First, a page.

In the use of the projector of the invention, the projector is set up in the middle, or other desired location, of the planetarium in position to project an image from the horizon at least to about the zenith. The projector box is normally placed in a horizontal position and the mirror 60 is adjusted to project the image at the horizon at a particular place in the planetarium. The initial position of the image, by means of the mirror and the rotation of the tube 57, is preset and the pin 74 is set on the gear 67 so that it will stop the motor 64 at a predetermined position, usually just passed the zenith of the planetarium. The first model which is to be projected by its image on the planetarium is indexed in front of the tube 56. The operator then may actuate the device by turning on the lamp 80 by means of the variable transformer or variac and releasing the solenoid 70 to start the rotation of the tube 57 and its supported mirror 60. Rotation of the tube turns the mirror 60 so that the projected image moves from the horizon up towards the zenith of the planetarium dome. The image is thus caused to move across the sky one at a time. The motor 54 is initially actuated and it runs the belt at all times so that each model moved into projecting position rotates while in that position. The image on the dome appears to be turning on its axis, if it is a planet, astroid or the like. The shafts supporting the planet models should be colored fiat black so that they do not project along with the model. When the image reaches the point somewhat passed the zenith it automatically stops by the pin actuat- Cir ing the microswitch 73, which turns off the motor 64 and the image remains in one place turning on its axis. The image of the model remains in that spot until the operator fades it out with the variac and then by means of a switch rotates the turntable to index the next object in front of the projector lens system. As pointed out above a remote control switch actuates the motor 32 by overriding the microswitch which starts the turntable moving to index the next model and is placed, and when the microswitch follower arm moves into the notch or cam 35 and the turntable stops. One very effective display is to show a hypothetical trip through the solar system starting from the earth and moving past the various planets one by one. The models of the planets are mounted in the sequence desired on shafts on the turntable. By painting each of the models as a replica of a planet a very realistic result is achieved, since the opaque projection produces, in effect, an image which is rotating on its axis and thus permits the viewing audience to see all sides of the model. The top portion of the shaft may be bent adding still another movement.
While the invention has been llustrated with reference to a particular embodiment there is no intent to limit the spirit or scope of the invention to the precise details so set forth except as defined in the following claims.
1. A planetarium, opaque-image projector for the individual, sequential showing of multiple objects, comprising (a) frame means,
(b) a rotary table mounted on said frame including motor means for rotating said table,
(c) stop means for automatically stopping said table in a plurality of predetermined positions,
(d) a plurality of rotary shafts spacedly mounted generally upright on said table,
(e) a model mounted on each of said shafts and arranged to rotate therewith,
(f) means for rotating one of said shafts when it is in a preselected position,
(g) a projector lens system positioned to project an opaque image of a model on said rotating shaft, including means for projecting said image on the dome of said planetarium,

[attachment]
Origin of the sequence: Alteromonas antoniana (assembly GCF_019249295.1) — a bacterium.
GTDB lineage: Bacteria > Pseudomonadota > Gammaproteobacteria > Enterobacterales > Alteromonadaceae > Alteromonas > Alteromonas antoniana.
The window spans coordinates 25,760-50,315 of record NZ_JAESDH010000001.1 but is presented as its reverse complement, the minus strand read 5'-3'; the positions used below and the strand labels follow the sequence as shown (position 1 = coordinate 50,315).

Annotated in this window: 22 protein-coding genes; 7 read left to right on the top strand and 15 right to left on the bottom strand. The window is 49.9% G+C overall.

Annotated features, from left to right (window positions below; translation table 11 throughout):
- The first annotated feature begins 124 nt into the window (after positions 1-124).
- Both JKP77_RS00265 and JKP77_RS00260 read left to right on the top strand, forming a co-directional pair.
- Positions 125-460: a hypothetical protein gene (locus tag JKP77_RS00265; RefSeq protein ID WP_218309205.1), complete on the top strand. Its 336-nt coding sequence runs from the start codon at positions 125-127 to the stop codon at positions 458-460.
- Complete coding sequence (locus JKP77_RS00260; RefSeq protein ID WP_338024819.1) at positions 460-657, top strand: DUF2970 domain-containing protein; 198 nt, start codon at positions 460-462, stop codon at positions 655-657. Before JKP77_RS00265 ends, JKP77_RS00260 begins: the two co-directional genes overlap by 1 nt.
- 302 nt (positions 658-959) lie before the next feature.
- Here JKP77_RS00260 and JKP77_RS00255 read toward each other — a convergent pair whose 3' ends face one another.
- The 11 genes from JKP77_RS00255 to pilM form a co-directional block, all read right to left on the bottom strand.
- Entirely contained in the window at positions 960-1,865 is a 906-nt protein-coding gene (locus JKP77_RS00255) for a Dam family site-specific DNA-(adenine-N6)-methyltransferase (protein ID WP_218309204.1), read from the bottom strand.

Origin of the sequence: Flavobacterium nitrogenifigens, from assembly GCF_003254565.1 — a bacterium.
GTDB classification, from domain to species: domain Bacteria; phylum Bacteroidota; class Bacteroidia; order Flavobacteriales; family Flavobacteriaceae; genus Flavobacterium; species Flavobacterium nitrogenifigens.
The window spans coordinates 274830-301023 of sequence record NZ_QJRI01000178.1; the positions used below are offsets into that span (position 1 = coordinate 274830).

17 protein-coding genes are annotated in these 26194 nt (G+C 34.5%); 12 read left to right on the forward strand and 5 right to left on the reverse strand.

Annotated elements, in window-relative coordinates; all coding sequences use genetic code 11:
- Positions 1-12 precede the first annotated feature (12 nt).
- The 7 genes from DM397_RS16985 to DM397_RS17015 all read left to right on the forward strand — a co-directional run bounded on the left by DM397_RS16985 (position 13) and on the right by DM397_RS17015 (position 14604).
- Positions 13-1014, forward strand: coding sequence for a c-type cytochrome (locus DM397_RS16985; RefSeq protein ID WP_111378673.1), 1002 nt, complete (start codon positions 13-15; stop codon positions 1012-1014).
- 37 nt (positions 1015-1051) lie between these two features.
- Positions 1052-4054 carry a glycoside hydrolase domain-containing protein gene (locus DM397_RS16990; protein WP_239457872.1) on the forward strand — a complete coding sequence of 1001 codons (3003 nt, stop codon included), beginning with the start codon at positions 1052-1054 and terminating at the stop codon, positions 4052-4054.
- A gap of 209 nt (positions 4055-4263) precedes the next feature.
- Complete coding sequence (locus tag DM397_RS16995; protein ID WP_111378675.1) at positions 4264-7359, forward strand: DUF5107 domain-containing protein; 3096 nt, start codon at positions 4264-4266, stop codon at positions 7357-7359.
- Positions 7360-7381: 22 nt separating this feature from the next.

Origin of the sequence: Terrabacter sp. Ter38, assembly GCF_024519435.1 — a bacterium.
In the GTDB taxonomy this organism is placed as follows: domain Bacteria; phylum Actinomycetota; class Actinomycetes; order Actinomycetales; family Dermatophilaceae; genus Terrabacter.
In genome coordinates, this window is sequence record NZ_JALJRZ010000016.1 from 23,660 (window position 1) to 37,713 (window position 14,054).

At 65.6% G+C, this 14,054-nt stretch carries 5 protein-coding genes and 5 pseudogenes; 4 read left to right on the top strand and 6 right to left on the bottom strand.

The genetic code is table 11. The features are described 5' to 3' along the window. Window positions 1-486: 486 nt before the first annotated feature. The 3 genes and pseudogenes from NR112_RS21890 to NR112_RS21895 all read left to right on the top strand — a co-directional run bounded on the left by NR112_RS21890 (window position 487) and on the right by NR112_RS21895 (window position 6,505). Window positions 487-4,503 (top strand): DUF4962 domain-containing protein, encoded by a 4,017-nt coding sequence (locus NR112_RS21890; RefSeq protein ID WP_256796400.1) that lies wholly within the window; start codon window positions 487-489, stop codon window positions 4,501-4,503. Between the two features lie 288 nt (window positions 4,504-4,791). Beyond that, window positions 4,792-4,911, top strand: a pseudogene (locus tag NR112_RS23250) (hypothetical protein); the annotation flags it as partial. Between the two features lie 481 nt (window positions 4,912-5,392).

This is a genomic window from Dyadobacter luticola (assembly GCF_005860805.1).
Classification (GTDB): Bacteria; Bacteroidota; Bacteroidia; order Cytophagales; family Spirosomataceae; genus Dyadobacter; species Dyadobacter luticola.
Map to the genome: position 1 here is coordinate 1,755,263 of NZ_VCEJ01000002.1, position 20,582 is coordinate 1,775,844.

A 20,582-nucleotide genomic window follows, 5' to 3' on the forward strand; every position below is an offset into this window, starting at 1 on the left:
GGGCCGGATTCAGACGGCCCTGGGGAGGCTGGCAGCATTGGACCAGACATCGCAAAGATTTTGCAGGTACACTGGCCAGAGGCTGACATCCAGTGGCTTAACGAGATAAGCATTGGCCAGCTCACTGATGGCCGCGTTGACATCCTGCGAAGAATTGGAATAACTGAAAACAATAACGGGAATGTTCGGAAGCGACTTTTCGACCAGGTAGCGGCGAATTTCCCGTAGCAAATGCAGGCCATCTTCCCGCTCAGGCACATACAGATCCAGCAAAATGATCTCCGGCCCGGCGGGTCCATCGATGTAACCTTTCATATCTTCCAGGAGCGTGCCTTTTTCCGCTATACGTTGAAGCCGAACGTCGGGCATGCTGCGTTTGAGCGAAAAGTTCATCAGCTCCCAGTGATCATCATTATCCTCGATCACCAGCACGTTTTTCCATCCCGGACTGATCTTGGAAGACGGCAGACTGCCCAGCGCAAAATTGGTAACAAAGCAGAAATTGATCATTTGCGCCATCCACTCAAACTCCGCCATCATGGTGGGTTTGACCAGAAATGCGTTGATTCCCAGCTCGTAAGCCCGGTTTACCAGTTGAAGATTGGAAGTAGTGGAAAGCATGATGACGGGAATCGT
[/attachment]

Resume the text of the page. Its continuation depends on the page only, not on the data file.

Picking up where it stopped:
(h) means for moving said projected image across said planetarium dome in a predetermined path from a start position to a stop position,
(i) means for illuminating said rotating object,
(j) means for activating said motor means rotating said table from one said stop position to permit said table to move to the next adjacent stop position, and
(k) means for moving said means for moving said image from said stop position to said start position.
2. A planetarium, opaque-image projector according to claim 1 wherein said rotary table is generally horizontal.
3. A planetarium, opaque-image projector according to claim 2 wherein said projector lens system is mounted in a horizontal tube, and said means for moving said projected image is a rotatable mirror.
4. A planetarium, opaque-image projector according to claim 1 wherein said stop means includes switch means cooperative with switch contact means on said table for stopping said table at said predetermined positions.
5. A planetarium, opaque-image projector according to claim 1 wherein a belt pulley is mounted on each of said rotary shafts and said means for rotating one of said shafts includes a rotating belt mounted ad acent said projector lens system and arranged to contact the belt pulley on said one shaft.
6. A planetarium, opaque-image projector according to claim 1 wherein said projector lens system includes a stationary tube for the projection lenses, and a rotary tube concentric therewith, and said means for moving said projected image is a mirror afiixed to said rotary tube.
7. A planetarium, opaque-image projector according to claim 6 wherein said'means for moving said projected image includes electric motor means for rotating said rotary tube.
8. -A plenetarium, opaque-image projector aCCOI'QHlg to claim 7 wherein a limit switch is provided which permits said tube to rotate a portion of a revolution.
9. A planetarium, opaque-image projector according to claim 8 wherein said means for moving said means for moving said image includes a motor having a shaft 10 gear movable into and out of engagement with a gear mounted on said rotatable tube, and said means for moving said rotary tube from said stop to said start position is a weight rotating said tube when said shaft mounted gear is out of contact with said tube mounted gear.
(10. A planetarium, opaque-image projector according to claim 1 wherein said frame is a hollow receptacle, and
said rotary table and projector lens system are mounted internally of said receptacle with said means for projecting said image on the dome extending from said receptacle.
References Cited UNITED STATES PATENTS 1,711,909 5/ 1929 Stalcup 35365 2,418,718 4/1947 Maginley 3545 3,266,176 8/1966 Waldrop 35'45X FOREIGN PATENTS 16,238 1934 Australia.
WILLIAM H. GRIER, Primary Examiner US. Cl. X.R.